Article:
A solution that is even 99% correct is still fallacious though- compound tens, or hundreds of thousands of measures, with near ubiquitous application and you have a recipe which could include cascading false positives/negatives. With the right cook that could make anyone look like (or perhaps become) a potential customer, patient, or criminal.

            Success isn't always about making something that works as intended- it's about making something useful. Function does not always follow form. Successful AI may not be so much about fixing the inherent flaws in the recipe, as it is finding the most useful cooks. Useful to whom, and for what purposes then becomes the question.

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  • identicon
    Agammamon, 9 Feb 2018 @ 2:59pm

    >While not everyone agrees on how we should approach AI regulation, one approach that has gained considerable interest is augmenting the federal government's expertise and capacity to tackle the issue. In particular, Sen. Brian Schatz has called for a new commission on AI; and Sen. Maria Cantwell has introduced legislation setting up a new committee within the Department of Commerce to study and report on the policy implications of AI.

    None of these commission have ever worked in the past. None of them. They are pointless. Worse than pointless - they'll be captured by political interests almost immediately and will then give harmful advice. And if they don't tell the politicians what the politicians want to hear - they'll just be ignored.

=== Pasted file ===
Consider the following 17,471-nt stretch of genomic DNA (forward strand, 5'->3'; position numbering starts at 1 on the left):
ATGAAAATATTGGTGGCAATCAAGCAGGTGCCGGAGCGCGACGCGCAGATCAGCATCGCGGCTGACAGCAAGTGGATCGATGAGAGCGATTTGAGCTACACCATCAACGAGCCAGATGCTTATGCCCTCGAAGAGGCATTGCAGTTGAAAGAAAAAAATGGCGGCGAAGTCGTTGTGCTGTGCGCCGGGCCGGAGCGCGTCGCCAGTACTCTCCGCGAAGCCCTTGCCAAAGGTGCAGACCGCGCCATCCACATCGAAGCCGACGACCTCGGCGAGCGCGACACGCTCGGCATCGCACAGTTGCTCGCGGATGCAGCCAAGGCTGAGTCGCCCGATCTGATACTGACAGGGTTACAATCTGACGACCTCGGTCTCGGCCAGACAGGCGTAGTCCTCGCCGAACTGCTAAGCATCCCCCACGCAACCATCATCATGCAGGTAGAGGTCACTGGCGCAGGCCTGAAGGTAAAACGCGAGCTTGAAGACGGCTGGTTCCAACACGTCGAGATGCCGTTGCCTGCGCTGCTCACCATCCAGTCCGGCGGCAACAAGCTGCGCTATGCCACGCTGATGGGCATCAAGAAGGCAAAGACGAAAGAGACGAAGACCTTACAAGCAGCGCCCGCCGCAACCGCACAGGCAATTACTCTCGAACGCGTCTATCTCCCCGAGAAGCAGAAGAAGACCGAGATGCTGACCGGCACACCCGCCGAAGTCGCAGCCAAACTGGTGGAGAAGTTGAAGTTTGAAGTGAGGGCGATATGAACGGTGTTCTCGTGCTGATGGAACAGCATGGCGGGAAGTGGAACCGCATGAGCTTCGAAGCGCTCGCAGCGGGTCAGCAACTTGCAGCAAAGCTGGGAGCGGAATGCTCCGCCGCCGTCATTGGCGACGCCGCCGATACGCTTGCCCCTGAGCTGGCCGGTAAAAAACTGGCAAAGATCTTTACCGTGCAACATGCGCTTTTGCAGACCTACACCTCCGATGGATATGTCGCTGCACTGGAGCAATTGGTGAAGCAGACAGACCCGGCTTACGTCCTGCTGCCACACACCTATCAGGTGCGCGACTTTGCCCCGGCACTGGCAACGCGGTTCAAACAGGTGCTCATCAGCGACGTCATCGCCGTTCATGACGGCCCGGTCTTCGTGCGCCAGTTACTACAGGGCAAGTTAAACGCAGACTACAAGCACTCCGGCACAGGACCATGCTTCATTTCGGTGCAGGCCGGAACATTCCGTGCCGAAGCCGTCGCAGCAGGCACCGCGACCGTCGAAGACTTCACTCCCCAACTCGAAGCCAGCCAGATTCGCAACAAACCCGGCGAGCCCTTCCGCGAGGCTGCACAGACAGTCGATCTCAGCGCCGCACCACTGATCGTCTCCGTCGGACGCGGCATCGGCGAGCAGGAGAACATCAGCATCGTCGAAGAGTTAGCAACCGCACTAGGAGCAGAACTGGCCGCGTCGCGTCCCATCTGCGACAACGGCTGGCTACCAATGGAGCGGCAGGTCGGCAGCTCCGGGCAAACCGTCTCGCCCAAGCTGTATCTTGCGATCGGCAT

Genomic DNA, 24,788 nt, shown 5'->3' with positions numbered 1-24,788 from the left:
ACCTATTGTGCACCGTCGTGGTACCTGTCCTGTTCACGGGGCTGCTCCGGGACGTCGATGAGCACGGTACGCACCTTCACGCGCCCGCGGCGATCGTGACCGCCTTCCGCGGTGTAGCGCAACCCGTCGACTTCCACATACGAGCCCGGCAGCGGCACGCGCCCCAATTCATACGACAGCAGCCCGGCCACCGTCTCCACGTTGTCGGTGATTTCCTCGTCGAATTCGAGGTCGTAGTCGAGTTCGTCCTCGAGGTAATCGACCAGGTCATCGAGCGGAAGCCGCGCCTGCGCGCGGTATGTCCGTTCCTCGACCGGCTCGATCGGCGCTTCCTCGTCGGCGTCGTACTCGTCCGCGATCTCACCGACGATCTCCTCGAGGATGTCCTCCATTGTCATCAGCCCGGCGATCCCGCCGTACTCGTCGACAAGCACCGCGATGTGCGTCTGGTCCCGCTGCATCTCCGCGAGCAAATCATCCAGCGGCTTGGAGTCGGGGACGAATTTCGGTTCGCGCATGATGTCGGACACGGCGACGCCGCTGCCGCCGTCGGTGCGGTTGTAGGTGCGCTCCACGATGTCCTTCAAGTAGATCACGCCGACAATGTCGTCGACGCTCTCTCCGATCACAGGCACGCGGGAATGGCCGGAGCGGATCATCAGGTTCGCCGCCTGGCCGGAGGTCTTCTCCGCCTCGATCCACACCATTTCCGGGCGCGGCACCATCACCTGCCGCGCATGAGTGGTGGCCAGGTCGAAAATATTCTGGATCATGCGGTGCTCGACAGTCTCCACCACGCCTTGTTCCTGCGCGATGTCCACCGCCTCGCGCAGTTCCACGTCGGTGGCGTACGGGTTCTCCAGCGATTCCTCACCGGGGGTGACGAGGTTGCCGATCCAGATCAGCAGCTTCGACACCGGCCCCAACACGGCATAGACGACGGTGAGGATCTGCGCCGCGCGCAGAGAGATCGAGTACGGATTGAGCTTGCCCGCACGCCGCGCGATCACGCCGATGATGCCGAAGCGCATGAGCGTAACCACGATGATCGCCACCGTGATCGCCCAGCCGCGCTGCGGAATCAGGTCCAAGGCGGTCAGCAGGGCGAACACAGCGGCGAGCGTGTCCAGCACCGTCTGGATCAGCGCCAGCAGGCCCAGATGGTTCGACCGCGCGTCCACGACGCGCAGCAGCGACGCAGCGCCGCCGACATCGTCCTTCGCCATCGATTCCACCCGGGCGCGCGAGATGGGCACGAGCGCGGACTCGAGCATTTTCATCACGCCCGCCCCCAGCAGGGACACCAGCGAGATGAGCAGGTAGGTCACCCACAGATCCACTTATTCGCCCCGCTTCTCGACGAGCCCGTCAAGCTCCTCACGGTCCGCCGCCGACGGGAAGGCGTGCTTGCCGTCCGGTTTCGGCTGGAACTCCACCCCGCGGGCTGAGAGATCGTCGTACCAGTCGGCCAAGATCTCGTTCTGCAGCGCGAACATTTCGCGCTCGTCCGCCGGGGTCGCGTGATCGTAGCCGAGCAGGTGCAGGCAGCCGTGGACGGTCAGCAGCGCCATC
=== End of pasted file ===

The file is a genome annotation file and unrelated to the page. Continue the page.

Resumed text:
How many times do we have to go through with this? The political process is *incapable* of 'getting ahead of the problem' because - until the problem shows up - the policy makers are *incapable* (and yes, that includes the 'experts' too) of knowing what the problem will be.

    Sure, it would be nice if politicians actually educated themselves on the details of the areas they are making policy in. Have they ever? Look at the internet. 20 years of mainstream use and half of them still think its 'a series of tubes'.

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    • identicon
      Thad, 9 Feb 2018 @ 3:51pm

      Re:

      *complains for two paragraphs about how out-of-touch and unable to keep up with change politicians and experts are; closes with a joke about a senator who's been dead for 8 years*

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    • identicon
      Anonymous Coward, 10 Feb 2018 @ 7:58am

      Re:

      Several congress critterz employ staff members who have relevant knowledge and experience in the field being discussed. Many congress critterz do not understand why they do this.

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  • identicon